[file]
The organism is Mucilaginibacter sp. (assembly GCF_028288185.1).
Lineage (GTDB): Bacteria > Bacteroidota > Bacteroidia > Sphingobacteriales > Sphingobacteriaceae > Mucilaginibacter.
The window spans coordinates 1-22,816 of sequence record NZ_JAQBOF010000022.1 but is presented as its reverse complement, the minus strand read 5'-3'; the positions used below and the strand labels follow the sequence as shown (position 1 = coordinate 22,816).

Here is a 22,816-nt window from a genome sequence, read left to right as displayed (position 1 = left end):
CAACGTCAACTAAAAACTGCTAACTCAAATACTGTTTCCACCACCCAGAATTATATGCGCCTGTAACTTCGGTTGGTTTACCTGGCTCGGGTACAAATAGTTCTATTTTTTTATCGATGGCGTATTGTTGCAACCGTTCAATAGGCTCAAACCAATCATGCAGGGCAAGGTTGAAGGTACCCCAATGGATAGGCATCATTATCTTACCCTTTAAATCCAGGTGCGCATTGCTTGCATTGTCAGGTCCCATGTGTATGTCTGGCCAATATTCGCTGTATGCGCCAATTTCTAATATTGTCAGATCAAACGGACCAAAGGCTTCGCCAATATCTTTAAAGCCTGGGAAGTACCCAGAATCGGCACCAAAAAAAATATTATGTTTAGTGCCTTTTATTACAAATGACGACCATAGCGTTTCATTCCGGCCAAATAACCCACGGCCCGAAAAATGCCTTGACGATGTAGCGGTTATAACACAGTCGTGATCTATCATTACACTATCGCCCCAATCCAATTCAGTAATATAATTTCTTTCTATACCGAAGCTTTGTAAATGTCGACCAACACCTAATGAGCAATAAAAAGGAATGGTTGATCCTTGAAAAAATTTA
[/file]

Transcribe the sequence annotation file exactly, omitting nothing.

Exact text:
The organism is Mucilaginibacter sp. (assembly GCF_028288185.1).
Lineage (GTDB): Bacteria > Bacteroidota > Bacteroidia > Sphingobacteriales > Sphingobacteriaceae > Mucilaginibacter.
The window spans coordinates 1-22,816 of sequence record NZ_JAQBOF010000022.1 but is presented as its reverse complement, the minus strand read 5'-3'; the positions used below and the strand labels follow the sequence as shown (position 1 = coordinate 22,816).

Here is a 22,816-nt window from a genome sequence, read left to right as displayed (position 1 = left end):
CAACGTCAACTAAAAACTGCTAACTCAAATACTGTTTCCACCACCCAGAATTATATGCGCCTGTAACTTCGGTTGGTTTACCTGGCTCGGGTACAAATAGTTCTATTTTTTTATCGATGGCGTATTGTTGCAACCGTTCAATAGGCTCAAACCAATCATGCAGGGCAAGGTTGAAGGTACCCCAATGGATAGGCATCATTATCTTACCCTTTAAATCCAGGTGCGCATTGCTTGCATTGTCAGGTCCCATGTGTATGTCTGGCCAATATTCGCTGTATGCGCCAATTTCTAATATTGTCAGATCAAACGGACCAAAGGCTTCGCCAATATCTTTAAAGCCTGGGAAGTACCCAGAATCGGCACCAAAAAAAATATTATGTTTAGTGCCTTTTATTACAAATGACGACCATAGCGTTTCATTCCGGCCAAATAACCCACGGCCCGAAAAATGCCTTGACGATGTAGCGGTTATAACACAGTCGTGATCTATCATTACACTATCGCCCCAATCCAATTCAGTAATATAATTTCTTTCTATACCGAAGCTTTGTAAATGTCGACCAACACCTAATGAGCAATAAAAAGGAATGGTTGATCCTTGAAAAAATTTA